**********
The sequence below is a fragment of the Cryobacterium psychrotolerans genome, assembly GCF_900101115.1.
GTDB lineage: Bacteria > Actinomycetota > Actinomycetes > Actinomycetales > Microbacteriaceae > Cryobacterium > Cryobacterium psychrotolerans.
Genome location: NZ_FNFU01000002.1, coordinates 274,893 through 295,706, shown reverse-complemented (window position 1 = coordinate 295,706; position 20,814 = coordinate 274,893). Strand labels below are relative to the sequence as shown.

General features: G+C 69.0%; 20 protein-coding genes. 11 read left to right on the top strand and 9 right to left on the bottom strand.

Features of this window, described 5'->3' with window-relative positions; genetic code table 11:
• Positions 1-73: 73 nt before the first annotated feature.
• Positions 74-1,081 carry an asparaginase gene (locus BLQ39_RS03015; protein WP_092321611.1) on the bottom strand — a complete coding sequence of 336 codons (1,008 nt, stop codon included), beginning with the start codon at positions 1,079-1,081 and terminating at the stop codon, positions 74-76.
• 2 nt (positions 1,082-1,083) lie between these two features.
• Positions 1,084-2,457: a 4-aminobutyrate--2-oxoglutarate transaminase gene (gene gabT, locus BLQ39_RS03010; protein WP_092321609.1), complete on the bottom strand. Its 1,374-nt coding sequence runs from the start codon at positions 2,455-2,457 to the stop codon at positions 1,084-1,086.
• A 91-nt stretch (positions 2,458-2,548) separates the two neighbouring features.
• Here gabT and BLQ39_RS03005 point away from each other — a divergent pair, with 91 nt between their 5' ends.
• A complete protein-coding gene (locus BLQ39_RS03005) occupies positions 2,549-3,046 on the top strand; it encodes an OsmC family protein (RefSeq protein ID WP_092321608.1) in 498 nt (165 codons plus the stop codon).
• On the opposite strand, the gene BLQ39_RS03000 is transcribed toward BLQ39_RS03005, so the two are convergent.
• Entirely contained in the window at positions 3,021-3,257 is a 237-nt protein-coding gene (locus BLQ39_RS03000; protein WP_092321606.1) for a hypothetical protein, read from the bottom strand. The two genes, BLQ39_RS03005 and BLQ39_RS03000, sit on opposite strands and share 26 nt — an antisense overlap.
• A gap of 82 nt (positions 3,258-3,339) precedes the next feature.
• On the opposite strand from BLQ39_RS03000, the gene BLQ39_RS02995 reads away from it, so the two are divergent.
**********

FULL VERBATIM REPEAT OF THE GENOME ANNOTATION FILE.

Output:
The sequence below is a fragment of the Cryobacterium psychrotolerans genome, assembly GCF_900101115.1.
GTDB lineage: Bacteria > Actinomycetota > Actinomycetes > Actinomycetales > Microbacteriaceae > Cryobacterium > Cryobacterium psychrotolerans.
Genome location: NZ_FNFU01000002.1, coordinates 274,893 through 295,706, shown reverse-complemented (window position 1 = coordinate 295,706; position 20,814 = coordinate 274,893). Strand labels below are relative to the sequence as shown.

General features: G+C 69.0%; 20 protein-coding genes. 11 read left to right on the top strand and 9 right to left on the bottom strand.

Features of this window, described 5'->3' with window-relative positions; genetic code table 11:
• Positions 1-73: 73 nt before the first annotated feature.
• Positions 74-1,081 carry an asparaginase gene (locus BLQ39_RS03015; protein WP_092321611.1) on the bottom strand — a complete coding sequence of 336 codons (1,008 nt, stop codon included), beginning with the start codon at positions 1,079-1,081 and terminating at the stop codon, positions 74-76.
• 2 nt (positions 1,082-1,083) lie between these two features.
• Positions 1,084-2,457: a 4-aminobutyrate--2-oxoglutarate transaminase gene (gene gabT, locus BLQ39_RS03010; protein WP_092321609.1), complete on the bottom strand. Its 1,374-nt coding sequence runs from the start codon at positions 2,455-2,457 to the stop codon at positions 1,084-1,086.
• A 91-nt stretch (positions 2,458-2,548) separates the two neighbouring features.
• Here gabT and BLQ39_RS03005 point away from each other — a divergent pair, with 91 nt between their 5' ends.
• A complete protein-coding gene (locus BLQ39_RS03005) occupies positions 2,549-3,046 on the top strand; it encodes an OsmC family protein (RefSeq protein ID WP_092321608.1) in 498 nt (165 codons plus the stop codon).
• On the opposite strand, the gene BLQ39_RS03000 is transcribed toward BLQ39_RS03005, so the two are convergent.
• Entirely contained in the window at positions 3,021-3,257 is a 237-nt protein-coding gene (locus BLQ39_RS03000; protein WP_092321606.1) for a hypothetical protein, read from the bottom strand. The two genes, BLQ39_RS03005 and BLQ39_RS03000, sit on opposite strands and share 26 nt — an antisense overlap.
• A gap of 82 nt (positions 3,258-3,339) precedes the next feature.
• On the opposite strand from BLQ39_RS03000, the gene BLQ39_RS02995 reads away from it, so the two are divergent.